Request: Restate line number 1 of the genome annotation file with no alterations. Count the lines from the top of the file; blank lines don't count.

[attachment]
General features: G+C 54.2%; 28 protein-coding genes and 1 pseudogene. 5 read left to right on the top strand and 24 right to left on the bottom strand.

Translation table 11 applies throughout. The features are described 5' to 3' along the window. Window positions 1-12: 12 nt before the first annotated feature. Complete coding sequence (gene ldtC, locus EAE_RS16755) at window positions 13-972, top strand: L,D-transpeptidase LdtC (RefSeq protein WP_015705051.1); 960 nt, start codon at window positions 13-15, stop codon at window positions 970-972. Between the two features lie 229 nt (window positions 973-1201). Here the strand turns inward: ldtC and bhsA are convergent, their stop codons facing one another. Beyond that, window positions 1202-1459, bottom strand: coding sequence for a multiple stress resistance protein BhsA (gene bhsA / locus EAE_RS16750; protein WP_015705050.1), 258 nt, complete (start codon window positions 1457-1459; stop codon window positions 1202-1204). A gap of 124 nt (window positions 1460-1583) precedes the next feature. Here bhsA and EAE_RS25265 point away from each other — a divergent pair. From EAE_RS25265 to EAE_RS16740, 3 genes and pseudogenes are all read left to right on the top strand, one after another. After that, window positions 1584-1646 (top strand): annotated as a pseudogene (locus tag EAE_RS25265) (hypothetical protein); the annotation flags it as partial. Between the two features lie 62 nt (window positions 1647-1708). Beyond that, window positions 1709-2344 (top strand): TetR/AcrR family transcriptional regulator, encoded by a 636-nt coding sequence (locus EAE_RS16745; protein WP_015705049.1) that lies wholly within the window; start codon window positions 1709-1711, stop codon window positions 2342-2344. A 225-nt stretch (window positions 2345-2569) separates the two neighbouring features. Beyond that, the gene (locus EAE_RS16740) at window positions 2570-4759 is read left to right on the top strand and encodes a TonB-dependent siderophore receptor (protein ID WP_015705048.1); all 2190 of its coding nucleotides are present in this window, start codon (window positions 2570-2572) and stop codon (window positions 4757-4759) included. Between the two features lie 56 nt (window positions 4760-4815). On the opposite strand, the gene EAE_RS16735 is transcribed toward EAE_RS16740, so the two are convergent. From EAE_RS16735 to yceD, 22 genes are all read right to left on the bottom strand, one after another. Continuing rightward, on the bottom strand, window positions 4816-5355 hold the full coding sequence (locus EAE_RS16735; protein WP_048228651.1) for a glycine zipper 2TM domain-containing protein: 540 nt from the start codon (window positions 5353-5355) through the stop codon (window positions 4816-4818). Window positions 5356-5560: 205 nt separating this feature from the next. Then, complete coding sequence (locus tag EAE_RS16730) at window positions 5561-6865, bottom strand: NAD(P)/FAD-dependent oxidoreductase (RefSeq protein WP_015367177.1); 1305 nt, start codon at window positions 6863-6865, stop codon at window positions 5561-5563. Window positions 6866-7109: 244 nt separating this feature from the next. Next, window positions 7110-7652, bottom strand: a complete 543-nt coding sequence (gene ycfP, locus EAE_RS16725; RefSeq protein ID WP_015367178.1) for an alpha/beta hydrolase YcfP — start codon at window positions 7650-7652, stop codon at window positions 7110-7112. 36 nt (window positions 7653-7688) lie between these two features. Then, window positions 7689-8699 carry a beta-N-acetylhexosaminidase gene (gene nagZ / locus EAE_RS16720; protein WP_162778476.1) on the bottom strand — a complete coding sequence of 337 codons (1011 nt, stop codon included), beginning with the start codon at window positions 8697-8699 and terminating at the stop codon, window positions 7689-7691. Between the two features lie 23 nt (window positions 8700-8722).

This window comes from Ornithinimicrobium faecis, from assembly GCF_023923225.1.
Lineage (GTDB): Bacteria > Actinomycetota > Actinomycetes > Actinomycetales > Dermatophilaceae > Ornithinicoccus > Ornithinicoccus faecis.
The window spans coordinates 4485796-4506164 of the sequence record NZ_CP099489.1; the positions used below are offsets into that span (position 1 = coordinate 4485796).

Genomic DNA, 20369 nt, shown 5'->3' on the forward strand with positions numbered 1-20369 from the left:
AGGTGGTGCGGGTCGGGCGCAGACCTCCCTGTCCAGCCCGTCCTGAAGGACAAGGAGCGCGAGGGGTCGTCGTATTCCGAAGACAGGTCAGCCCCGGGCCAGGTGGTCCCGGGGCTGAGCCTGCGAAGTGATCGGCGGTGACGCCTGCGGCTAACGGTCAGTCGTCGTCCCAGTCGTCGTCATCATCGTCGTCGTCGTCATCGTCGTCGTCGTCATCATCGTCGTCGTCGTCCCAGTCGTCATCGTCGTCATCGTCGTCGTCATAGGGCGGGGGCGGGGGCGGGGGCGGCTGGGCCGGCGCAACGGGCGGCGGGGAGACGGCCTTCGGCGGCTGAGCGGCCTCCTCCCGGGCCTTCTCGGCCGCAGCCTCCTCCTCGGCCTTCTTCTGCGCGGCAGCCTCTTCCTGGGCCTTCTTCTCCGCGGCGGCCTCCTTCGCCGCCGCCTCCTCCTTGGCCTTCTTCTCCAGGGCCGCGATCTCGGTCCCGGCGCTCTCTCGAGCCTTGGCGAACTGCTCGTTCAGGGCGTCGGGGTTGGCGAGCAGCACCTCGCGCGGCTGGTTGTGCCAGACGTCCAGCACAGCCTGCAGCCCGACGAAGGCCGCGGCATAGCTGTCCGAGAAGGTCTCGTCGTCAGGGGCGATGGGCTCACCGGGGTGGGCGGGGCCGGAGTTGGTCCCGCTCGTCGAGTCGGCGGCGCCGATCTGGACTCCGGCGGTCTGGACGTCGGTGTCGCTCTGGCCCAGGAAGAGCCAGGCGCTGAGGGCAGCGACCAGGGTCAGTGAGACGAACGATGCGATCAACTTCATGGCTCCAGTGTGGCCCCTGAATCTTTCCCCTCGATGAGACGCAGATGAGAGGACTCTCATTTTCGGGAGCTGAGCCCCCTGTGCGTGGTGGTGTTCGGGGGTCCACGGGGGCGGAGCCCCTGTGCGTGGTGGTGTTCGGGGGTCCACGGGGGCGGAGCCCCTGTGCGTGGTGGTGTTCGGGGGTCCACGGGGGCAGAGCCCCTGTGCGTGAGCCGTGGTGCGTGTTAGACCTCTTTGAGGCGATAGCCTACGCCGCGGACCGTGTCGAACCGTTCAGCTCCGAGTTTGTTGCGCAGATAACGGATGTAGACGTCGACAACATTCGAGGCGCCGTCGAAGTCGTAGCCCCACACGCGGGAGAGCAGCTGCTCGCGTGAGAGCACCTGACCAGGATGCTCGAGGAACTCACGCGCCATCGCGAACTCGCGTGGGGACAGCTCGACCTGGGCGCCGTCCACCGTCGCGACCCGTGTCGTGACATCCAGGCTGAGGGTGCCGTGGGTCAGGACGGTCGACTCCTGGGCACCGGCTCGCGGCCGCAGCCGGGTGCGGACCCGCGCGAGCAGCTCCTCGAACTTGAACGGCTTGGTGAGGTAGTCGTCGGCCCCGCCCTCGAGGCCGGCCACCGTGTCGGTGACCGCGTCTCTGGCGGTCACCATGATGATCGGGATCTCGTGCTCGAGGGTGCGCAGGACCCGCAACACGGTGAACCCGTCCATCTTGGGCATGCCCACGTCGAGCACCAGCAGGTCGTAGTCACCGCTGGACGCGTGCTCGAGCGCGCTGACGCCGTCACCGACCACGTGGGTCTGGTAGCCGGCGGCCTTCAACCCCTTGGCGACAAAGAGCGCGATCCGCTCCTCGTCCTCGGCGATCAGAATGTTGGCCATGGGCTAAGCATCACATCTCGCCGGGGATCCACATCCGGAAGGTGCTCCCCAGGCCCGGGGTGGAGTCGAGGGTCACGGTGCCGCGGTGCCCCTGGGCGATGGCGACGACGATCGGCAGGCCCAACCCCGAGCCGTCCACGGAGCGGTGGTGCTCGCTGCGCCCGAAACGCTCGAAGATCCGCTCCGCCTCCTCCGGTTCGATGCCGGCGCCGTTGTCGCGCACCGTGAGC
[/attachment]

General features: G+C 54.2%; 28 protein-coding genes and 1 pseudogene. 5 read left to right on the top strand and 24 right to left on the bottom strand.